Using Concrete to Carry a Charge
Rechargable concrete might store energy from renewable sources
If our homes and offices are to be powered someday by interruptable streams of renewable energy batteries will probably be needed to keep electricity flowing when the sun is down and the wind isn’t blowing. But batteries have their own nongreen downsides, chief among them the environmental cost of producing and shipping them. Those qualms would evaporate if the very walls of our homes and offices could store energy.
Thanks to the work of a Emma Zhang, a recent postdoctoral researcher at Sweden’s Chalmers University of Technology, and Luping Tang, a professor of building materials at the university’s Division of Building Technology, the structure of our homes may soon power our homes.
Zhang, now a senior development scientist for product development at Delta of Sweden, created a 9-x-9-centimeter, one-centimeter-thick slab of rechargeable concrete with an energy density of 7 Watt-hours per square meter. “If we have a 100-square-meter house that has 200 square meters of wall or panels or floors made of concrete, that is 200 square meters of a potential concrete battery that could store about two kilowatts hour energy per day,” she said.
Zhang’s attempt at creating a concrete battery is not the first. Ten years ago, materials scientist Deborah Chung, of SUNY Buffalo, first tried the concept. But her battery produced a fraction of the energy (1.42 micro-watts a square centimeter) as it used only the water in concrete as an electrolyte. And it wasn’t rechargeable. Zhang decided to add something conductive to the mix. She turned to a product that could also be used to reinforce the concrete: carbon fiber. She used short chopped up carbon fibers added directly to the concrete.
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“We were measuring the conductivity and the malleability of the mortar,” she said. “As you increase the conductivity, you lose the malleability.” The optimal concentration of carbon fiber turned out to be between 0.8 and 0.9 percent.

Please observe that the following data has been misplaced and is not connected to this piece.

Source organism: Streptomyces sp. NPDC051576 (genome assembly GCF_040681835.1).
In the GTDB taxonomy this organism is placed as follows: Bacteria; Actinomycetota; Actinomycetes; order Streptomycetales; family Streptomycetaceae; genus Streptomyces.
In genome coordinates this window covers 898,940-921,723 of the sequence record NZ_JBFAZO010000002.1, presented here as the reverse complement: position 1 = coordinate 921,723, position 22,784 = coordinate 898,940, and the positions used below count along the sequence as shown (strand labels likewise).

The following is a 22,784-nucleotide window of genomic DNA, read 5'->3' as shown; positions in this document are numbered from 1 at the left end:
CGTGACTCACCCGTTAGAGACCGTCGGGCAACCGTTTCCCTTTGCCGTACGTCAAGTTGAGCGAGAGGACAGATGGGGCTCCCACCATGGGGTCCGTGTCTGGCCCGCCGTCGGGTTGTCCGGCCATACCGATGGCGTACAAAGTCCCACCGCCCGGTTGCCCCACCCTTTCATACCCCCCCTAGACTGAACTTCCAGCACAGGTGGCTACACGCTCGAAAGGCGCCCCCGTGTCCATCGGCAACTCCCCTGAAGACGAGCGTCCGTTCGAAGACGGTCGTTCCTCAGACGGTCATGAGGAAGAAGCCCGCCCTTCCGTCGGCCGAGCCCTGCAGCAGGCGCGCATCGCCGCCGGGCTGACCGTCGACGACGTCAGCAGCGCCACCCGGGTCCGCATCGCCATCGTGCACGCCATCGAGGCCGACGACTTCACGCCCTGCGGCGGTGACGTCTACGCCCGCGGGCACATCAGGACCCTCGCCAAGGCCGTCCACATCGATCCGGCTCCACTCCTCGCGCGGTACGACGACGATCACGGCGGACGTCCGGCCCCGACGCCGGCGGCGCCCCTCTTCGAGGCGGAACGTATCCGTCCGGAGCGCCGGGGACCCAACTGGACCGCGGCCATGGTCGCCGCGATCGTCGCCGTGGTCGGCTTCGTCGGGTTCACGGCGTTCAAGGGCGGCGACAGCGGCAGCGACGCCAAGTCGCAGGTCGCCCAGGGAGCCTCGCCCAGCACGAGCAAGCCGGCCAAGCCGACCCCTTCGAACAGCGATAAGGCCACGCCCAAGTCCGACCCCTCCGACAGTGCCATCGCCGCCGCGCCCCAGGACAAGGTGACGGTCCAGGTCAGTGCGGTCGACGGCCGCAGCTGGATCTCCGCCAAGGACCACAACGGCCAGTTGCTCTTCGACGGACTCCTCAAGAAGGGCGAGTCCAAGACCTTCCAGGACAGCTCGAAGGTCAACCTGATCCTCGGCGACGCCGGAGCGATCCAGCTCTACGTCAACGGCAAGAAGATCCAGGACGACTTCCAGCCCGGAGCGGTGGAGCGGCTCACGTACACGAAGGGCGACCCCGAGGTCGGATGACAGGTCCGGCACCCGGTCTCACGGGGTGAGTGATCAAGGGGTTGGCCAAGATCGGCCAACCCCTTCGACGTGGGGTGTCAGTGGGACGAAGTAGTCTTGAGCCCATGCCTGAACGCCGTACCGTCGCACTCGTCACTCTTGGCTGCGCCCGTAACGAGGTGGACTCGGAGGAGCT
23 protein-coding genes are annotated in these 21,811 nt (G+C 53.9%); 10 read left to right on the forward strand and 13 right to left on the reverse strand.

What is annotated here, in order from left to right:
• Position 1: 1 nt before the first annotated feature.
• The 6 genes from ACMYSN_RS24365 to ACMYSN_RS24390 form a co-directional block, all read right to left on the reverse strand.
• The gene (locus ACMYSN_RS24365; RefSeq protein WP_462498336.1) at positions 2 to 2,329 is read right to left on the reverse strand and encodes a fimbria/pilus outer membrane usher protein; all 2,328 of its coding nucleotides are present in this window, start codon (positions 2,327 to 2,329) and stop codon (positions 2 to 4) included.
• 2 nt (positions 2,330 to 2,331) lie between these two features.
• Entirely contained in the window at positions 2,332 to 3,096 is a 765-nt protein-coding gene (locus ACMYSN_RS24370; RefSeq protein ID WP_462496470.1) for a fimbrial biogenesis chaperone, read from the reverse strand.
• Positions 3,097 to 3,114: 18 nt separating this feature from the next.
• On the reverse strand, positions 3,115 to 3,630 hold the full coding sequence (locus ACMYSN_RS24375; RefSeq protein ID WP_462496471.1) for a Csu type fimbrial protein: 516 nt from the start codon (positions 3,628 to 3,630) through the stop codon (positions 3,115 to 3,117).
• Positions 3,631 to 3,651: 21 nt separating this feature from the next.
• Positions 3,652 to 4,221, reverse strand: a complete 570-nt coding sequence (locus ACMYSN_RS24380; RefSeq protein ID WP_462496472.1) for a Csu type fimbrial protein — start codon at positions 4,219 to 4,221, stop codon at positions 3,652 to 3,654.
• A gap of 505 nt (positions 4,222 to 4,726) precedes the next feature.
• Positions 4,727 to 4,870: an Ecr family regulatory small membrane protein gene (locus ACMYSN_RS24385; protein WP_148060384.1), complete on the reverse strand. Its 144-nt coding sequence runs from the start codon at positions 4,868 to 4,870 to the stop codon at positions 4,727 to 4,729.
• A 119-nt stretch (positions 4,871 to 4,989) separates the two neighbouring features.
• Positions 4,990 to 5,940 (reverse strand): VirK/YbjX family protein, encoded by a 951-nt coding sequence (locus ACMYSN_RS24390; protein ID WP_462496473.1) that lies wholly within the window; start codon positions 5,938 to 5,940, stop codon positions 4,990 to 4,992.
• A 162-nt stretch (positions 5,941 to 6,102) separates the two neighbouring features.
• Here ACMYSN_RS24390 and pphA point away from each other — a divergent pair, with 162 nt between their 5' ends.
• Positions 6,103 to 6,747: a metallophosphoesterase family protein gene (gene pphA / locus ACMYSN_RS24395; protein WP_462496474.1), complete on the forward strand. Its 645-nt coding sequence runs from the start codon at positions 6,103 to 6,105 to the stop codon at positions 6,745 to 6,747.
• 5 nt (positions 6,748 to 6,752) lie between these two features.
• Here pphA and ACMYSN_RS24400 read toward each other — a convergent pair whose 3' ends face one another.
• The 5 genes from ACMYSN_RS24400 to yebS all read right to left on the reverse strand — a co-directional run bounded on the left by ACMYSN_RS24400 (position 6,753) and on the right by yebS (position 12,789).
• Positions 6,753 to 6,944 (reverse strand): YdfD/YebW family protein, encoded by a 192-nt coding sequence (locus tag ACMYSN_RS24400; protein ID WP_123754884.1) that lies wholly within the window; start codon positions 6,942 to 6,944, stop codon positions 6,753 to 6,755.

The battery is essentially a three-layered sandwich of concrete. The outside layers are reinforced with a mesh of coated carbon fiber acting as electrodes; iron on the anode side, and nickel for the cathode. “Exactly the same principle as the Thomas Edison battery,” said Zhang. “It’s a very robust system and can tolerate over-charging and over-discharging and have a very long service life. At the same time, the battery capacity is low, but since we have a really huge volume of concrete that could be used, it’s not a disadvantage for concrete batteries.”
Corrosion is not an issued because of its low current and voltage. In a worst-case scenario, corrosion of the carbon fiber in either the electrodes or the conducting mortar would not be even noticeable for at least a hundred years, she said. Nor is excess heat likely to turn away any users. The walls would likely only be a few degrees hotter than ambient temperature and very little of that would warm the air.
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A bigger challenge is how to recycle it when the building or battery is ready to retire. Composite materials are notoriously hard to recycle. “One possible solution for recycling is to crush the old concrete batteries to make new concrete batteries,” said Zhang. Another possibility is to simply use the rubble as aggregate for roads.
The next step is to build a meter-by-meter version and build a pilot project. “We have to see how it performs in real life,” said Zhang. “In my perfect world, in my dreams, it could happen in a few years. If other researchers have an interest in working on this topic it would evolve much faster.”
Michael Abrams is an engineering and technology based in Westfield, N.J.